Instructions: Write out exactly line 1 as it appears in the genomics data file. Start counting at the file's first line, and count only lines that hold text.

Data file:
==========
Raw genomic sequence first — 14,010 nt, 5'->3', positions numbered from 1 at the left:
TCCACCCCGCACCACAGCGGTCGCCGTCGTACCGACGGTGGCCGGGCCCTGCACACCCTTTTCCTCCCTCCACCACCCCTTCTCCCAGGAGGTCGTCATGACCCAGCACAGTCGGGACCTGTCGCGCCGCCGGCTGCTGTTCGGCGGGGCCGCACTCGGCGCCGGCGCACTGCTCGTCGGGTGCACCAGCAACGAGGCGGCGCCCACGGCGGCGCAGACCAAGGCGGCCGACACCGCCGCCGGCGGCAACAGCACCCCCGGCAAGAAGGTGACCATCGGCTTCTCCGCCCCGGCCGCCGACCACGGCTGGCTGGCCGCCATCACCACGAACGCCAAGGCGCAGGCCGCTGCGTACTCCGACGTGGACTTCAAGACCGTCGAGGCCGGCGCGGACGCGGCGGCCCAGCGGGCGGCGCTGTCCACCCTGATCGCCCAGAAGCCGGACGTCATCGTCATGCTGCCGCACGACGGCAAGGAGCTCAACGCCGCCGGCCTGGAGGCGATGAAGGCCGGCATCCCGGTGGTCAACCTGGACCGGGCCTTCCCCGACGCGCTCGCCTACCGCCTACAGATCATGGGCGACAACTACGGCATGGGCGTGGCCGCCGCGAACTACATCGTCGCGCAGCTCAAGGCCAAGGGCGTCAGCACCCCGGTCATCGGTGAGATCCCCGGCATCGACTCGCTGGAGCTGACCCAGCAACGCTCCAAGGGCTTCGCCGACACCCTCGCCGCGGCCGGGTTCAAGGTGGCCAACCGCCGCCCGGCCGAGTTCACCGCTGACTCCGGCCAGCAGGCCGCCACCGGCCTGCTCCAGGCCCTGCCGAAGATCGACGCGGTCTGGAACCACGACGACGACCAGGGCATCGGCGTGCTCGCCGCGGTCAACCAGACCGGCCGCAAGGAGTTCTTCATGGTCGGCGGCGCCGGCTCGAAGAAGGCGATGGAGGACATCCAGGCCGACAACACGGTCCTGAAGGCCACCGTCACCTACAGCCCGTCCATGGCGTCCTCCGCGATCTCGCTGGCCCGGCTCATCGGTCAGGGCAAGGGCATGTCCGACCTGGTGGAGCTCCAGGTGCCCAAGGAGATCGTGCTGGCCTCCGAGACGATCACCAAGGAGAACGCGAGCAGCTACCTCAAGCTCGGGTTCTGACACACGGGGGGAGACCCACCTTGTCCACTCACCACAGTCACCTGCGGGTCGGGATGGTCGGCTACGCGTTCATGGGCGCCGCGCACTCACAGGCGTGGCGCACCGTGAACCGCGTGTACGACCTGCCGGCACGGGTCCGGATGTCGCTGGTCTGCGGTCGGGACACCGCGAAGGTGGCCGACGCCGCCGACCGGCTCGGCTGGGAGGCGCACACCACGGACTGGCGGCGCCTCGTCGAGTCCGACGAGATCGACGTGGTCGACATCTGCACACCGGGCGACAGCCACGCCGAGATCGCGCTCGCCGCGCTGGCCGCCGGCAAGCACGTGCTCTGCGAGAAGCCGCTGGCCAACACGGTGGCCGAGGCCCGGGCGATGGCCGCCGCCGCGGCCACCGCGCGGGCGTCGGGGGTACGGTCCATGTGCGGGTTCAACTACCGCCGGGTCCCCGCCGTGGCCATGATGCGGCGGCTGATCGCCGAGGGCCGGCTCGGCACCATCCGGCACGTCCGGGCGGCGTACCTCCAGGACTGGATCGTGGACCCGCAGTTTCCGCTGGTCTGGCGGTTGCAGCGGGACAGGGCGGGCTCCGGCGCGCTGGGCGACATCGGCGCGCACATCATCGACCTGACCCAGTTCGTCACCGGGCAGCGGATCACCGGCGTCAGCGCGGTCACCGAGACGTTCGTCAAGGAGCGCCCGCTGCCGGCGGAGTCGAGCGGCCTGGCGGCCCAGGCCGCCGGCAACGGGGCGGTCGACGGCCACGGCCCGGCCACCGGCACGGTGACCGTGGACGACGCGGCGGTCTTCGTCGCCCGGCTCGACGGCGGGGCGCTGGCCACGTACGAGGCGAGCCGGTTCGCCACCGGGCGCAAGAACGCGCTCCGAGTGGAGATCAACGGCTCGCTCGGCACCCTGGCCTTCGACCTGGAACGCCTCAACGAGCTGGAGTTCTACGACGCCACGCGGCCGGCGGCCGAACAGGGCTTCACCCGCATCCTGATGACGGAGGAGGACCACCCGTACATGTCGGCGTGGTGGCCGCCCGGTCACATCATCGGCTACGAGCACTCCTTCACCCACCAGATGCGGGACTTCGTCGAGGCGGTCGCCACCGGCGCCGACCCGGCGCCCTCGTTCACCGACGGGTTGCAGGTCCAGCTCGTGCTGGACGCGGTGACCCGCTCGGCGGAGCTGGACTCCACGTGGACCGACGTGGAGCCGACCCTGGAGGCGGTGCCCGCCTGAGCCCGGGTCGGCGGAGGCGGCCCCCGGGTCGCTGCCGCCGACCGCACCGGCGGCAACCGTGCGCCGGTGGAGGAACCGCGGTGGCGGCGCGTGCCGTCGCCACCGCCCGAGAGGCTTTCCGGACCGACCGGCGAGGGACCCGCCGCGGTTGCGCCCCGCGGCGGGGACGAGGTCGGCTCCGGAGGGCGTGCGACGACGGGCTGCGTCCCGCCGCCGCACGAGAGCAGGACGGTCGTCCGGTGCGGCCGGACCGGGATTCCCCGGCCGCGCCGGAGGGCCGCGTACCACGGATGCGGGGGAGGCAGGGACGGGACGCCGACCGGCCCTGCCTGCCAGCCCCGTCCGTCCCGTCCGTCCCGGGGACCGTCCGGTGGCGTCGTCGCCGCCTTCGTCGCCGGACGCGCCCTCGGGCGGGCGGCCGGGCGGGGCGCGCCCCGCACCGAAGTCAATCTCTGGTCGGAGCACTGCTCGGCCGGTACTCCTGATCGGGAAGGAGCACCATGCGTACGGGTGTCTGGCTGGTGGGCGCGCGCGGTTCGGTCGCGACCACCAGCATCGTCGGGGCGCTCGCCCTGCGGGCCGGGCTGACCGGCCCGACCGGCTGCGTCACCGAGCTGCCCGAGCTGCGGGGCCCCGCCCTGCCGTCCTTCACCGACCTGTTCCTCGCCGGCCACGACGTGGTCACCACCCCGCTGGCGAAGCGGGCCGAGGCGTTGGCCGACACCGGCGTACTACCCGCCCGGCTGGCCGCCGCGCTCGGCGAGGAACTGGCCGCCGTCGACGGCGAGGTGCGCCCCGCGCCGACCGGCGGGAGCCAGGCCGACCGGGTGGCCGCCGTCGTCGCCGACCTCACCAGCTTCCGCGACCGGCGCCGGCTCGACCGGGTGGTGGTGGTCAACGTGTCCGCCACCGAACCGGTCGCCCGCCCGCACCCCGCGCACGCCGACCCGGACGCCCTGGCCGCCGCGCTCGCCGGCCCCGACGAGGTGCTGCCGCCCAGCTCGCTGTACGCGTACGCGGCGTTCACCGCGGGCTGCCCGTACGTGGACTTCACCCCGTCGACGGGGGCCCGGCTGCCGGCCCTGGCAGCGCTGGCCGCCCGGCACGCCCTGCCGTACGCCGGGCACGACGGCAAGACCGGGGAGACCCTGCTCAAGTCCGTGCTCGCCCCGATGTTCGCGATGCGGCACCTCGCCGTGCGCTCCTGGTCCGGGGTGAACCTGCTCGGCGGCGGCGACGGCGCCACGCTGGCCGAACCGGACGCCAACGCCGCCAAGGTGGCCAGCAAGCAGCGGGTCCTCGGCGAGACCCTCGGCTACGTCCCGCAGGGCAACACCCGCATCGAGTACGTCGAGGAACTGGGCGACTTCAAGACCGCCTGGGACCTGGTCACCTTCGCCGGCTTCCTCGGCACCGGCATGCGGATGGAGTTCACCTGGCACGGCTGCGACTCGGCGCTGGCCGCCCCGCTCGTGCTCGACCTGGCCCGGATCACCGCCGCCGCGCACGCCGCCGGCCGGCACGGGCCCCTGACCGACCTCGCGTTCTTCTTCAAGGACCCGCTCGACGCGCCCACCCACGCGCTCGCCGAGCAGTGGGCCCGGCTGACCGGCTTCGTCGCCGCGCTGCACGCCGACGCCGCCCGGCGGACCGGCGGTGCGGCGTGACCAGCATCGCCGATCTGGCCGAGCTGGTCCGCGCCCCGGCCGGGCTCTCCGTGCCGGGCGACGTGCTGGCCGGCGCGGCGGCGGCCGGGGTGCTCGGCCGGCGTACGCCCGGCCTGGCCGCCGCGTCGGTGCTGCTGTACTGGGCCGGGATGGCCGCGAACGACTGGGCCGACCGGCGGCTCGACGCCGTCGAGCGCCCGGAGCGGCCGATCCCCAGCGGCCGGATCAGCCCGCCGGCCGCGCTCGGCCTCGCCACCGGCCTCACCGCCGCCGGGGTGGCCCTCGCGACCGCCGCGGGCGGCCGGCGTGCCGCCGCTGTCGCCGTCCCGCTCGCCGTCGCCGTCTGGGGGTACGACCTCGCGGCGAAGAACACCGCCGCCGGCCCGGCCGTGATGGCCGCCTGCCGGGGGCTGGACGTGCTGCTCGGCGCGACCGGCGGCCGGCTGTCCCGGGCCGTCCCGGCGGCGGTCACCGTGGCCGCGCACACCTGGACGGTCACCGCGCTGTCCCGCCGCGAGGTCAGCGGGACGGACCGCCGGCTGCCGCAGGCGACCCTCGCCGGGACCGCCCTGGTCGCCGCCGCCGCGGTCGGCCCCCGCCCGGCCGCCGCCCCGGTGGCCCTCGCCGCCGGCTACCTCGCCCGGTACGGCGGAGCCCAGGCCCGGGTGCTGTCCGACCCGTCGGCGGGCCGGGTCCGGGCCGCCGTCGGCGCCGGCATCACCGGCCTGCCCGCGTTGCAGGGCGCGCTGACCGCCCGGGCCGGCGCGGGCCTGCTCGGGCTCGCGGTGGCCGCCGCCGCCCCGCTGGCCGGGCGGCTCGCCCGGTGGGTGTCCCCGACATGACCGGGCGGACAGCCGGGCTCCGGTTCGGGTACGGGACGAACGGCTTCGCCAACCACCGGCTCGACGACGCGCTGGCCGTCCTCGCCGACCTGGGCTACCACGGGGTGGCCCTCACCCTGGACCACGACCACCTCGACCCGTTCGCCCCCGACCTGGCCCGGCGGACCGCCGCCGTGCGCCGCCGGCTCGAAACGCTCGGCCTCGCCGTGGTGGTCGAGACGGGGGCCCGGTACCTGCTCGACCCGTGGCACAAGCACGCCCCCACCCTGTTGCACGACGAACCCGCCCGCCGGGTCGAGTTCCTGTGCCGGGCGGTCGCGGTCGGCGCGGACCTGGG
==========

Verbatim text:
Raw genomic sequence first — 14,010 nt, 5'->3', positions numbered from 1 at the left: